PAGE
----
Why You Should Care About the New Orleans Police Trial

Shortly after Hurricane Katrina, New Orleans police officers allegedly fired on two black families on the Danziger Bridge. Two people died. Now the officers are on trial in a case that exposes widespread corruption in the city's justice system.

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Jordan feels that investigators should pursue charges up to the very top of the department, including Warren Riley, who was promoted to police chief shortly after Hurricane Katrina and served in that role until 2010. "Riley, by his own admission, never even read the report on Danziger," Jordan points out. "It's so outrageous, it's unspeakable. It's one of the worst things that anyone can do. It's hard to understand why he's not on trial as well.

"Fish starts rotting at the head," adds Jordan. "This was all done in the backdrop of police opposition at the very top. It's not surprising that there was a cover-up. You just have to wonder how far that cover-up went."

Riley, who resigned in 2010, has said that any officers involved in a cover-up should go to jail. He has also defended his response to NOPD corruption, saying that he inherited a deeply troubled department and a civil service system that protects bad officers. "I've fired 178 police officers in 4 1/2 years," he told radio host Gerod Stevens shortly before he retired. "I've suspended over 600."

A recent scandal involving the NOPD's "paid detail" system, in which some officers are able to double their salary by working in private security and other outside jobs, implicated friends and family members of Ronal Serpas, the current police chief. Assistant Superintendent Marlon Defillo, the second in charge of the department, is currently being investigated by the NOPD's internal affairs division for his role in stifling investigation of the Henry Glover case, in which five New Orleans police officers were accused of shooting the 31-year-old, burning his body and then engaging in a cover-up.

Defillo and Riley are both expected to be called to testify in the Danziger case, as is Eddie Compass, who was police chief at the time of Katrina and is now the head of security for the district that covers most of New Orleans' public schools.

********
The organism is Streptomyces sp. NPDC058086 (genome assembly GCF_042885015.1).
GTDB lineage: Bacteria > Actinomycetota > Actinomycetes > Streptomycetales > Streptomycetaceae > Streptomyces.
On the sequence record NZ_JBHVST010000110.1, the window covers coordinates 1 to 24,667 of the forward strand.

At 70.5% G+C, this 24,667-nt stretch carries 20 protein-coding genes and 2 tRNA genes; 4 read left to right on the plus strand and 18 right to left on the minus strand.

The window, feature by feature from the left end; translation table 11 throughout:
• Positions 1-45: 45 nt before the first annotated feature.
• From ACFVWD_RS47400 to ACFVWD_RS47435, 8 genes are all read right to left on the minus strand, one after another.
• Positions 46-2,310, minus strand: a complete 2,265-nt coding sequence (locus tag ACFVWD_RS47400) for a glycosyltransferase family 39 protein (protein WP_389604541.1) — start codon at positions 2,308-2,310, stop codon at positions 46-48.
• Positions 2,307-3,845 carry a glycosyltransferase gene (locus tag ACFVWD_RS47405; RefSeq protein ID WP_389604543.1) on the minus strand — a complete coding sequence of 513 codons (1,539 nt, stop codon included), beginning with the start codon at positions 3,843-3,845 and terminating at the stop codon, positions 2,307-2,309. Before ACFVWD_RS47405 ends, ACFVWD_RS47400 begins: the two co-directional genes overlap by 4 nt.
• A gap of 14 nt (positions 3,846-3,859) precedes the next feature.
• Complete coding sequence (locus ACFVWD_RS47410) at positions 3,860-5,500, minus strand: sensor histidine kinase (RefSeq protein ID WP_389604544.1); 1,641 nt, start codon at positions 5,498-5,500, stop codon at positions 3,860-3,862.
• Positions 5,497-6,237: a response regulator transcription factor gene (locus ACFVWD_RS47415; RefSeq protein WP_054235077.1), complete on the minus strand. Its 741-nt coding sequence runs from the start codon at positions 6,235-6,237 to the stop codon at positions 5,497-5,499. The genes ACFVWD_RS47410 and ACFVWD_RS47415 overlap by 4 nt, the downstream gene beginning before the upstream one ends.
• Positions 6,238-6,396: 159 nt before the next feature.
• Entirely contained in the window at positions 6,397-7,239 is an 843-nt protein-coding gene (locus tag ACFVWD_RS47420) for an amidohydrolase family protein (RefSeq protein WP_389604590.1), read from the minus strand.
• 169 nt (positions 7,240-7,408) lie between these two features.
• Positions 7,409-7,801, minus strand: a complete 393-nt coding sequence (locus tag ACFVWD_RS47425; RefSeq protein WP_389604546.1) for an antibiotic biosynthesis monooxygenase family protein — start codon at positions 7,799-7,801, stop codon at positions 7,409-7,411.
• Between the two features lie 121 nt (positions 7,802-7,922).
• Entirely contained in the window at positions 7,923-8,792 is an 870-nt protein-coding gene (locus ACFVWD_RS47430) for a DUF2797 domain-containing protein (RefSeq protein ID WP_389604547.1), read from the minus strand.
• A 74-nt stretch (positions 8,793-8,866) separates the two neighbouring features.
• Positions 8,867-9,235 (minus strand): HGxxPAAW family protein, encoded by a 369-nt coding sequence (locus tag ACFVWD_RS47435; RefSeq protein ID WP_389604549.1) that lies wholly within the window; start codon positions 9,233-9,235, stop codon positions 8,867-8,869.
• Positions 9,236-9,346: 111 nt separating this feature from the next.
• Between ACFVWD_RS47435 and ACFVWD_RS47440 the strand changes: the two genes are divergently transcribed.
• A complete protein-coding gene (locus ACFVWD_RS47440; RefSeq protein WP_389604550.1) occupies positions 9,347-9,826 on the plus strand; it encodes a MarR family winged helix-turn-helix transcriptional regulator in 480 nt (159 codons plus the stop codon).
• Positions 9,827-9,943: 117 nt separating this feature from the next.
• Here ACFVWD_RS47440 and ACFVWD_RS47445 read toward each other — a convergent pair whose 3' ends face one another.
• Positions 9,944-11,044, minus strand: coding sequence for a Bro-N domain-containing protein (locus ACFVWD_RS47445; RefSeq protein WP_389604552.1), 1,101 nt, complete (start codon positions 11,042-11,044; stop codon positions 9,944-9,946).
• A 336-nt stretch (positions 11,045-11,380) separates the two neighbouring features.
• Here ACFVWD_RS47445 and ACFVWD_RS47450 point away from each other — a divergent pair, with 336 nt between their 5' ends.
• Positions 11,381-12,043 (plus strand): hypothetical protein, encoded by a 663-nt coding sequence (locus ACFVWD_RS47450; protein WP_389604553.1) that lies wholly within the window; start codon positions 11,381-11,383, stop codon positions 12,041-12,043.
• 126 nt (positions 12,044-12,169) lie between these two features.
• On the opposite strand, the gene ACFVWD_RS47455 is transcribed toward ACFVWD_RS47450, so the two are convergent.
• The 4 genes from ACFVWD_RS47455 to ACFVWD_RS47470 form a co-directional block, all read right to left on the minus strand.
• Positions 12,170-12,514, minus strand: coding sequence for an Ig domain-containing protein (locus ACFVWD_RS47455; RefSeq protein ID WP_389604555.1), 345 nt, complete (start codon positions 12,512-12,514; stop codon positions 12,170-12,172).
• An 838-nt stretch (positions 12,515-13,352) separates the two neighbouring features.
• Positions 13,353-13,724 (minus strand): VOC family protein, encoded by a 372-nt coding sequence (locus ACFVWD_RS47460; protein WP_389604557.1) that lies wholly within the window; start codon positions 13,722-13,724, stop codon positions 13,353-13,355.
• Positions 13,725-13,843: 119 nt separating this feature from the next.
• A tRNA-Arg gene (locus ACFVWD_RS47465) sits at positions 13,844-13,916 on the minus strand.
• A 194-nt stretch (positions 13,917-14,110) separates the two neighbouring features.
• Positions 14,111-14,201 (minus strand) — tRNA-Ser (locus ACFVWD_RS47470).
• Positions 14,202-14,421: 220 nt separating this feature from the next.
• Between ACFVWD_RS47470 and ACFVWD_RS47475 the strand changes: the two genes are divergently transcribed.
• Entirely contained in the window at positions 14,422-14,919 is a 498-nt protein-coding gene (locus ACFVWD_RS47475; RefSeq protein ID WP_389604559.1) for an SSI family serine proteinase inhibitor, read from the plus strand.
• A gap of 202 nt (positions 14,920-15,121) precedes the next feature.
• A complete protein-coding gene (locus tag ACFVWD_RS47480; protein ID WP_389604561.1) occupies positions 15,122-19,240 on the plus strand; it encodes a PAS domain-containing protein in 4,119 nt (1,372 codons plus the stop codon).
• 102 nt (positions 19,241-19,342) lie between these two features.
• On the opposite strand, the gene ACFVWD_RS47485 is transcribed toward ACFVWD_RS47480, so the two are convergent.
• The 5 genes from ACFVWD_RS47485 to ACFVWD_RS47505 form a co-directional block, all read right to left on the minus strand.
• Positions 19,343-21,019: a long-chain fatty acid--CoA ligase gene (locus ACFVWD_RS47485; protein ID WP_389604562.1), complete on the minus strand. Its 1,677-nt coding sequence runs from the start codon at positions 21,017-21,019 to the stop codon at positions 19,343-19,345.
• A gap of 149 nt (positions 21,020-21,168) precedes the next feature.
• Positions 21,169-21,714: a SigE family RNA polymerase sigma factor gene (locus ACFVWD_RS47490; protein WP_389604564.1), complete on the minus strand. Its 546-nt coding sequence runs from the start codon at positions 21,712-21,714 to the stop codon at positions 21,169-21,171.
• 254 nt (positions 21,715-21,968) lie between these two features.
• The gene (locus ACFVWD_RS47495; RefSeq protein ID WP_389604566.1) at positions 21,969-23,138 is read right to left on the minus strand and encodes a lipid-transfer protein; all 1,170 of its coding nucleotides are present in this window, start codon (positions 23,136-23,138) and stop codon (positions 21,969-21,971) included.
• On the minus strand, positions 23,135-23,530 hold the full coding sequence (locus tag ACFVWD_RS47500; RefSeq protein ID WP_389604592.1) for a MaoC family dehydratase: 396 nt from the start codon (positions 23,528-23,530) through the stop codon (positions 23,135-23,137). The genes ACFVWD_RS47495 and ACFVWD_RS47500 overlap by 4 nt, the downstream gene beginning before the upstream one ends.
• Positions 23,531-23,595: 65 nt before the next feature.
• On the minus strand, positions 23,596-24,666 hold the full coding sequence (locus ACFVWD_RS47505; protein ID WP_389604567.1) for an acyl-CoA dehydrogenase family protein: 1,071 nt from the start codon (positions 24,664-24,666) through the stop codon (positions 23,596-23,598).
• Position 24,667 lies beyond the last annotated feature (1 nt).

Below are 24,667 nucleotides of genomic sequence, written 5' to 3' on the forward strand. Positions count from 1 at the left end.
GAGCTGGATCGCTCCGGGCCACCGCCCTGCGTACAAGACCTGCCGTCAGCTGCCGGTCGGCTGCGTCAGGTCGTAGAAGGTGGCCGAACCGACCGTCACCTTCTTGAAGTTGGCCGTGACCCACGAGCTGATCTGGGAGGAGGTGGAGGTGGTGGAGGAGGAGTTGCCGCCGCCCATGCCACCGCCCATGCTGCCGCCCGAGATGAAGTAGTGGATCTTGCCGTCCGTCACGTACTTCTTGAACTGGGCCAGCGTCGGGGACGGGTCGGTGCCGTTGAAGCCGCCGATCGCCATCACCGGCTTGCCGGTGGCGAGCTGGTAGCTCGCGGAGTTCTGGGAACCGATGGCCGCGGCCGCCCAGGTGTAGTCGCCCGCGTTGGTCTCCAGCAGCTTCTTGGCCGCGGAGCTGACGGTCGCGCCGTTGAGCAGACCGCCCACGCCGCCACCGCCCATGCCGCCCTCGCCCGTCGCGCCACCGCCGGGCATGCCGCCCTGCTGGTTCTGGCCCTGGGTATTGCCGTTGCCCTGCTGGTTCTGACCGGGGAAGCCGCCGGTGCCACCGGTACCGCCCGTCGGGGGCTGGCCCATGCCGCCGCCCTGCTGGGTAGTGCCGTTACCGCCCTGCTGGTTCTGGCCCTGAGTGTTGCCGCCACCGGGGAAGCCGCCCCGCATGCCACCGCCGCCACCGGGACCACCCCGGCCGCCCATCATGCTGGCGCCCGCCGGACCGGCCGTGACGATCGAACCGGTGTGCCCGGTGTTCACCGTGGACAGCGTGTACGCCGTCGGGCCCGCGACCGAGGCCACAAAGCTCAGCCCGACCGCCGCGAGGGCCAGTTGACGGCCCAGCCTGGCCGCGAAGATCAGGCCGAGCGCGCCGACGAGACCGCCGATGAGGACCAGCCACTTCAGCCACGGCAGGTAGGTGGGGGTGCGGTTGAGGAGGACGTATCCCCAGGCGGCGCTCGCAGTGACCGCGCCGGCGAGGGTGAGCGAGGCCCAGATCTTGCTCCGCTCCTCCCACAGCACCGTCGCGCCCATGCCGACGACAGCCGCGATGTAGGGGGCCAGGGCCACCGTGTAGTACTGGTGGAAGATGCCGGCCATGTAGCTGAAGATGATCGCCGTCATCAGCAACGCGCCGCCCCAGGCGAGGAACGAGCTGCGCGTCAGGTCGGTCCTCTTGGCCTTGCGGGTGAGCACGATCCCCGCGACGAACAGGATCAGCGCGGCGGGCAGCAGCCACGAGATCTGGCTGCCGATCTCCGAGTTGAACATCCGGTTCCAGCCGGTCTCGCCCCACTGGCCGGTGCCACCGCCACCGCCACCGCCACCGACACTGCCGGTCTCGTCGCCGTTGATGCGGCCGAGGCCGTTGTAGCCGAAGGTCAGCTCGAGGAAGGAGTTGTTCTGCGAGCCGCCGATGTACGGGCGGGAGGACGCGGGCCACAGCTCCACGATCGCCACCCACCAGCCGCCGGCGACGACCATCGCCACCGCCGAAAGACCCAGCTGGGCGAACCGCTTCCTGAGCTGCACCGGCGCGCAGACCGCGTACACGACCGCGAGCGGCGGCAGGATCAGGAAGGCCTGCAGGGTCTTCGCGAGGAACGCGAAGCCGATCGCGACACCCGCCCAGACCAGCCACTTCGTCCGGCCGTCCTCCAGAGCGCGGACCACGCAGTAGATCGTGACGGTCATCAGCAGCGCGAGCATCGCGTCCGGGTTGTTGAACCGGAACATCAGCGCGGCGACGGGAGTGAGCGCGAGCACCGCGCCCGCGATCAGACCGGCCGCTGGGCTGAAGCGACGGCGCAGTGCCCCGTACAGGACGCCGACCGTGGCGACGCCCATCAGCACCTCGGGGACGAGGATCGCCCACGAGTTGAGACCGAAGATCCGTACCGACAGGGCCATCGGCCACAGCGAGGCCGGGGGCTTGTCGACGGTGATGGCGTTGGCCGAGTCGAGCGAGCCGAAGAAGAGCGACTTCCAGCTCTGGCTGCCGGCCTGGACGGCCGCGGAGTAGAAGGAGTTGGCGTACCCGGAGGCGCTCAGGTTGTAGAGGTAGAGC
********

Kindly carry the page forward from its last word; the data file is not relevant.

Even representatives of the NOPD admit that the police department has a long way to go. While calling the Danziger incident "a tragic event from the past," Braden told The Root that Superintendent Serpas "inherited a fundamentally flawed department … It will still take significant time to change the foundation."

The Problem Goes Beyond Police

Criminal-justice reformers say that the Justice Department investigations, which have focused mostly on the NOPD, don't go far enough. According to Rosana Cruz, the associate director of V.O.T.E., an organization that seeks to build power and civic engagement for formerly incarcerated people, any discussion of changing the city's criminal-justice system must include Orleans Parish Prison, the city jail. "The prison has played a key role in all of this," she says. "We need to think about public safety from an actual safety perspective, not an incarceration perspective."

A September 2009 investigation by the Department of Justice documented "a pattern and practice of unnecessary and inappropriate use of force by OPP correctional officers," including "several examples where OPP officers openly engaged in abusive and retaliatory conduct, which resulted in serious injuries to prisoners." The investigation also found instances in which "the officers' conduct was so flagrant it clearly constituted calculated abuse."

Activists have also called for an investigation of Judge Raymond Bigelow, a prosecutor-turned-jurist who has close relationships with the attorneys for the Danziger cops. Bigelow dismissed state charges against the cops in 2008 and retired soon after.

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